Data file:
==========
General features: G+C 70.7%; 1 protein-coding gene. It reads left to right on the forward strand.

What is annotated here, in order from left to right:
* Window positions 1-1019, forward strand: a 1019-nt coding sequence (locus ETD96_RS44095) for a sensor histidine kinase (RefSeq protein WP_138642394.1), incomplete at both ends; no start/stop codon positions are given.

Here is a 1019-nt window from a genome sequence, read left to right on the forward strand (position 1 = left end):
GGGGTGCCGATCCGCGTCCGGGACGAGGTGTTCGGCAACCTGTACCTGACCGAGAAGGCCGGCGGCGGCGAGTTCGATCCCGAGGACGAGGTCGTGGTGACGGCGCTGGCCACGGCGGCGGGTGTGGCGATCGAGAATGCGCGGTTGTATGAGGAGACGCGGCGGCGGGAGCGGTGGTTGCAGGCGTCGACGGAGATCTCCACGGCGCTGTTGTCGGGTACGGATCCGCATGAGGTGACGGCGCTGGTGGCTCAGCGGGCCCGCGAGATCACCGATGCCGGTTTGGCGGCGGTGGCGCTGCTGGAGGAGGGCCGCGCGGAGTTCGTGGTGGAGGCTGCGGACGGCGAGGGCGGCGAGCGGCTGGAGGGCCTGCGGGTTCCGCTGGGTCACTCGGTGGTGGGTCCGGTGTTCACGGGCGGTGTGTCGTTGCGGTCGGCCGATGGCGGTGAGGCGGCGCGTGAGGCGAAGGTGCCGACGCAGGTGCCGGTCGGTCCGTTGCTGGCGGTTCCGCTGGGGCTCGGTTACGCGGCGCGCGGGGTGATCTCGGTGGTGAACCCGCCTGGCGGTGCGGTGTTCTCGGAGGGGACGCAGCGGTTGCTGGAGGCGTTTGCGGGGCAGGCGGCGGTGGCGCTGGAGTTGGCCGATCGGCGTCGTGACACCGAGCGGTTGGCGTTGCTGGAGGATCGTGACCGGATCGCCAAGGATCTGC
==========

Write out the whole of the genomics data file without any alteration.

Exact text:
General features: G+C 70.7%; 1 protein-coding gene. It reads left to right on the forward strand.

What is annotated here, in order from left to right:
* Window positions 1-1019, forward strand: a 1019-nt coding sequence (locus ETD96_RS44095) for a sensor histidine kinase (RefSeq protein WP_138642394.1), incomplete at both ends; no start/stop codon positions are given.

Here is a 1019-nt window from a genome sequence, read left to right on the forward strand (position 1 = left end):
GGGGTGCCGATCCGCGTCCGGGACGAGGTGTTCGGCAACCTGTACCTGACCGAGAAGGCCGGCGGCGGCGAGTTCGATCCCGAGGACGAGGTCGTGGTGACGGCGCTGGCCACGGCGGCGGGTGTGGCGATCGAGAATGCGCGGTTGTATGAGGAGACGCGGCGGCGGGAGCGGTGGTTGCAGGCGTCGACGGAGATCTCCACGGCGCTGTTGTCGGGTACGGATCCGCATGAGGTGACGGCGCTGGTGGCTCAGCGGGCCCGCGAGATCACCGATGCCGGTTTGGCGGCGGTGGCGCTGCTGGAGGAGGGCCGCGCGGAGTTCGTGGTGGAGGCTGCGGACGGCGAGGGCGGCGAGCGGCTGGAGGGCCTGCGGGTTCCGCTGGGTCACTCGGTGGTGGGTCCGGTGTTCACGGGCGGTGTGTCGTTGCGGTCGGCCGATGGCGGTGAGGCGGCGCGTGAGGCGAAGGTGCCGACGCAGGTGCCGGTCGGTCCGTTGCTGGCGGTTCCGCTGGGGCTCGGTTACGCGGCGCGCGGGGTGATCTCGGTGGTGAACCCGCCTGGCGGTGCGGTGTTCTCGGAGGGGACGCAGCGGTTGCTGGAGGCGTTTGCGGGGCAGGCGGCGGTGGCGCTGGAGTTGGCCGATCGGCGTCGTGACACCGAGCGGTTGGCGTTGCTGGAGGATCGTGACCGGATCGCCAAGGATCTGC